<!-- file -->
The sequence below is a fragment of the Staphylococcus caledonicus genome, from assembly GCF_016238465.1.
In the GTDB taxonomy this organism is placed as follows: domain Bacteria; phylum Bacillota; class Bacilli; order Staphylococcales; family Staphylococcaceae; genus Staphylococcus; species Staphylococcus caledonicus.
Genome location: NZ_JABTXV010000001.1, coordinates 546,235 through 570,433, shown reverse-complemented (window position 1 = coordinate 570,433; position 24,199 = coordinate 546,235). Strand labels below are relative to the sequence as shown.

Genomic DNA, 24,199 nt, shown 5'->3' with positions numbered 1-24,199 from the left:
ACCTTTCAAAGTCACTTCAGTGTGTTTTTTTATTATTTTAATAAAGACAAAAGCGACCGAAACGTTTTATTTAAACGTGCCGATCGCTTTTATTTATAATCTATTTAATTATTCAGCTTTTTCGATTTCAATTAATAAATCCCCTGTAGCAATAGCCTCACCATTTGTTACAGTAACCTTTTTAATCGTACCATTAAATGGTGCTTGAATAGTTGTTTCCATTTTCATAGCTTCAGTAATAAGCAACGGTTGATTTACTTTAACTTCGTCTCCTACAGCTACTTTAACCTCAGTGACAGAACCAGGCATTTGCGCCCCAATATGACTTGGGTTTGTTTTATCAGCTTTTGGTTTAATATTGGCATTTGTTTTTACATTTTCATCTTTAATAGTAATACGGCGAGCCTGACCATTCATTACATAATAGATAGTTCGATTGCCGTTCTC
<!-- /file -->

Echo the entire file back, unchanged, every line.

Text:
The sequence below is a fragment of the Staphylococcus caledonicus genome, from assembly GCF_016238465.1.
In the GTDB taxonomy this organism is placed as follows: domain Bacteria; phylum Bacillota; class Bacilli; order Staphylococcales; family Staphylococcaceae; genus Staphylococcus; species Staphylococcus caledonicus.
Genome location: NZ_JABTXV010000001.1, coordinates 546,235 through 570,433, shown reverse-complemented (window position 1 = coordinate 570,433; position 24,199 = coordinate 546,235). Strand labels below are relative to the sequence as shown.

Genomic DNA, 24,199 nt, shown 5'->3' with positions numbered 1-24,199 from the left:
ACCTTTCAAAGTCACTTCAGTGTGTTTTTTTATTATTTTAATAAAGACAAAAGCGACCGAAACGTTTTATTTAAACGTGCCGATCGCTTTTATTTATAATCTATTTAATTATTCAGCTTTTTCGATTTCAATTAATAAATCCCCTGTAGCAATAGCCTCACCATTTGTTACAGTAACCTTTTTAATCGTACCATTAAATGGTGCTTGAATAGTTGTTTCCATTTTCATAGCTTCAGTAATAAGCAACGGTTGATTTACTTTAACTTCGTCTCCTACAGCTACTTTAACCTCAGTGACAGAACCAGGCATTTGCGCCCCAATATGACTTGGGTTTGTTTTATCAGCTTTTGGTTTAATATTGGCATTTGTTTTTACATTTTCATCTTTAATAGTAATACGGCGAGCCTGACCATTCATTACATAATAGATAGTTCGATTGCCGTTCTC